3. Auburn’s offense might be bad, but don’t call it the spread, the Airraid, or the Tony Franklin System - This is the part where I have a hand in getting an entire coaching staff axed … ack.

4. The Divide Route in the Multiple Smash Concept – Pure technical football here; this post won a college football blogger award.

5. The Shotgun, The ‘Gun, and the Shotgun Spread Offense – A brief history of the gun and the rise of the modern spread.

* Actually, the second most popular article was one I wrote several years ago, though it is more salient than ever now: Has the Spread Offense Reached Its Apex?

** Two other rather technical and older (2005) articles dealing with a “conceptual” approach to the passing game finished barely behind these posts: Organizing Pass Plays As Concepts and St. Louis Rams Shallow Cross Concepts.

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Houston Cougars win Armed Forces Bowl, first bowl win since 1980, ESPN

Sports Videos, News, Blogs

ESPN: Houston Cougars win Armed Forces Bowl, first bowl win since 1980

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Cardboarding, like Snowboarding, but without Snow or Excitement

This Houstonist post brought back fond memories. Since my elementary school had a giant hill behind the playground cardboarding was a frequent pastime in the spring and fall, as was sledding in the winter. How we didn’t break our little faces I’ll never know.

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Men’s Basketball: Houston v. Nevada

Well, um, not exactly March Madness but fellow hapless Cougar fans can watch the Houston Cougars men’s basketball team take on Nevada in the College Basketball Invitational tonight at 9pm. The television broadcast is on Fox College Sports (which I don’t have) or stream it from the CBI website for $6.95. Sigh.

More here and here.

UPDATE: Houston pulls out a close one 80-79. GO COOGS!

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Slice of Houston, Expats Fuel Thriving Amateur Cricket League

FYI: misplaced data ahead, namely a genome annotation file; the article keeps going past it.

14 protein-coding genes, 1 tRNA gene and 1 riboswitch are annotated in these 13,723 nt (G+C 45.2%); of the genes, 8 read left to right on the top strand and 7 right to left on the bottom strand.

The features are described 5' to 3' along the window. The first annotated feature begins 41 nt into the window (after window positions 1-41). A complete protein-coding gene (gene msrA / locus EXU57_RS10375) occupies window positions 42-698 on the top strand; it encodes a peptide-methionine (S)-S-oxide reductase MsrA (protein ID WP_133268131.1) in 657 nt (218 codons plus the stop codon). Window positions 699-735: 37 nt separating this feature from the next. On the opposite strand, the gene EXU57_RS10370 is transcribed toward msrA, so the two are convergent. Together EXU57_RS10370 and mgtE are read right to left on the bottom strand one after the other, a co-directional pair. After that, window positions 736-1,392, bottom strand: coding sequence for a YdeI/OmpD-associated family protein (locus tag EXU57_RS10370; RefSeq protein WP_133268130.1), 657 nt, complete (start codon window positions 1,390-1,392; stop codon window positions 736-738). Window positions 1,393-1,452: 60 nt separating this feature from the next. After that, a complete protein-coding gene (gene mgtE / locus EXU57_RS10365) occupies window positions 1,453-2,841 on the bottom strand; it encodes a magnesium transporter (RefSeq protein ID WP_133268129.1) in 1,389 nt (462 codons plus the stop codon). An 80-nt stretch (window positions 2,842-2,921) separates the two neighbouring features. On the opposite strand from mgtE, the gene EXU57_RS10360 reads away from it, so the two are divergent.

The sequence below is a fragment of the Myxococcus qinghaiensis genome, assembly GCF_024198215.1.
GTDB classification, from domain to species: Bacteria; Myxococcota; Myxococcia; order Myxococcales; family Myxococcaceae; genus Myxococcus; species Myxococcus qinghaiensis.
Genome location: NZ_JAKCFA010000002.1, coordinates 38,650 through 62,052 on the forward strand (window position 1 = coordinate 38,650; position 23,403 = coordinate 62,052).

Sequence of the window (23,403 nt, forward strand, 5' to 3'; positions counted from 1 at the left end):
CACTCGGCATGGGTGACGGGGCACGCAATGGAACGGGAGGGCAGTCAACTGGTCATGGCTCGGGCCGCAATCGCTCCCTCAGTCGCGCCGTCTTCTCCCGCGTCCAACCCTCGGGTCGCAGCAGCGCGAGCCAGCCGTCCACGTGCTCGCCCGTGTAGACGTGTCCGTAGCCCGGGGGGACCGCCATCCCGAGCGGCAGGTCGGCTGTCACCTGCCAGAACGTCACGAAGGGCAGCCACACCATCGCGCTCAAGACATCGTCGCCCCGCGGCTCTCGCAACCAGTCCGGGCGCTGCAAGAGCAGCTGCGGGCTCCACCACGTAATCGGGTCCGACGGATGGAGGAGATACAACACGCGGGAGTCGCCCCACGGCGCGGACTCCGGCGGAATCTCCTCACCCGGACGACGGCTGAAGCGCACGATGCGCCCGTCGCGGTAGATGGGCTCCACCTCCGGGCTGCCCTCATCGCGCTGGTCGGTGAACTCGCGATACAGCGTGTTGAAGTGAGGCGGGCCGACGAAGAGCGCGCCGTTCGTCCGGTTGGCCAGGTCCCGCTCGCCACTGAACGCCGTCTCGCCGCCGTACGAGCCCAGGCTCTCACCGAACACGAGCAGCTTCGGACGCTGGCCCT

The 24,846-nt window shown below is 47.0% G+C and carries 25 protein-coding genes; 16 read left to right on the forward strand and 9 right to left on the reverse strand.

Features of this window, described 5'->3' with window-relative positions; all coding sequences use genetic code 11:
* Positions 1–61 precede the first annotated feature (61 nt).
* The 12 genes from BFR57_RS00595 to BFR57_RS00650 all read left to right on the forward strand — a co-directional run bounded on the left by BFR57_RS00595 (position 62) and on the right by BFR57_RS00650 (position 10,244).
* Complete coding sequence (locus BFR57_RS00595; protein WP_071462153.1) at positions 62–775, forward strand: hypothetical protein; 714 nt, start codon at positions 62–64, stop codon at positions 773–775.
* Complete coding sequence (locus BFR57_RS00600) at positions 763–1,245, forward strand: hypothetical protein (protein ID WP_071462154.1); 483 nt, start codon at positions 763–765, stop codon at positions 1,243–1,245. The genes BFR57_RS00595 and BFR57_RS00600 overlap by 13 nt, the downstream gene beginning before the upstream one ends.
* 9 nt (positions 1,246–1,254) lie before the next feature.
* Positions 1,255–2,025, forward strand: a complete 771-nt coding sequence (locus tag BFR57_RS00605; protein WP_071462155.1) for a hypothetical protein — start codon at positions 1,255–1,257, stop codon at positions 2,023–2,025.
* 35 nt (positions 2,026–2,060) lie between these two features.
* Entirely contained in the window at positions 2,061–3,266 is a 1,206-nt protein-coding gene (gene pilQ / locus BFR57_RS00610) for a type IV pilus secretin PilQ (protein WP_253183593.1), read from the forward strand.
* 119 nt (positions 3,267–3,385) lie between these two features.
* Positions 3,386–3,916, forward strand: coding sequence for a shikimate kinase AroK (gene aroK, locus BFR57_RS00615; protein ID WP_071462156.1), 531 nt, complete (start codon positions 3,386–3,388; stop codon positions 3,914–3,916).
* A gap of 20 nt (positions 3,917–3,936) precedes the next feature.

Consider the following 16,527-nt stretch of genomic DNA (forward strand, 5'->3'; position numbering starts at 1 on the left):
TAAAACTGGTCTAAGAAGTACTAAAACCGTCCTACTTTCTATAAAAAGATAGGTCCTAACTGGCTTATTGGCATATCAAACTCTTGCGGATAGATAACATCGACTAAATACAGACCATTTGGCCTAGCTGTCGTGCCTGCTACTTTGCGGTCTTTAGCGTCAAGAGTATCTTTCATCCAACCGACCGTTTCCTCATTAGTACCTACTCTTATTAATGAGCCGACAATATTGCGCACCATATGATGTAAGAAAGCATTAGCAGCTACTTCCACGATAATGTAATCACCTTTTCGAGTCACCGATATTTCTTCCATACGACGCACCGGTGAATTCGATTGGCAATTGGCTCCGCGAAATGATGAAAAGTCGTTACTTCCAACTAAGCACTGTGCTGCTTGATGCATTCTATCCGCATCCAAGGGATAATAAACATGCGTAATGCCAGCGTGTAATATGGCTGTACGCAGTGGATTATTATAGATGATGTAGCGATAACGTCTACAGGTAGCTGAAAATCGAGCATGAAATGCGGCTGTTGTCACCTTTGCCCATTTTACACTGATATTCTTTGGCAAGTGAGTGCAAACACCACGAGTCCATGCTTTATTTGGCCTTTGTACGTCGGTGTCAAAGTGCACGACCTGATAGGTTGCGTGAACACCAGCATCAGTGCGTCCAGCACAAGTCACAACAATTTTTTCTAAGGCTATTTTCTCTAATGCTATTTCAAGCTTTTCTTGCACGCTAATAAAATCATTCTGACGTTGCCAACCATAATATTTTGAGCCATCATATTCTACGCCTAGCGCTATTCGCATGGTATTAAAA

houston-cricket.jpg

A visiting professor remarked that Houston was not quite what he expected as I was driving back to the airport after one of our conferences. The image projected is a bastion of oil-rich, good-ole boy, SUV-driving, God-fearing, Bush-loving conservatism, and like most images, the reality is a lot more complex.

Case in point, the Houston Chronicle profiles an amateur cricket league driven by the part of Houston’s massive immigrant population hailing from those parts of the world where football is played with your feet and takes a backseat to the more gentlemanly sport of cricket.

Houston Chronicle: Bringing passion to the field: As immigrants with various backgrounds make Houston home, many are finding common ground through a love of cricket

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Michael Lewis Studies the Plight of the Placekicker

Michael Lewis, best known for his books Moneyball and the Left Side, has carved out a niche in a sea of ESPN-addled braggadocio by bringing a novel and highly-analytical mind to bear on the world of sports.

His latest in-depth article chronicles the plight of the place kicker, the red-headed stepchild of the profession, this misplaced soccer player with a helmet is expected to kick game-winning field goals as a matter routine, yet shunned after the inevitable miss. In typical Moneyball fashion, Lewis makes his argument on the numbers and concludes that the oft-sought clutch kicker is more myth than reality.

NY Times: The Kick Is Up and It’s … A Career Killer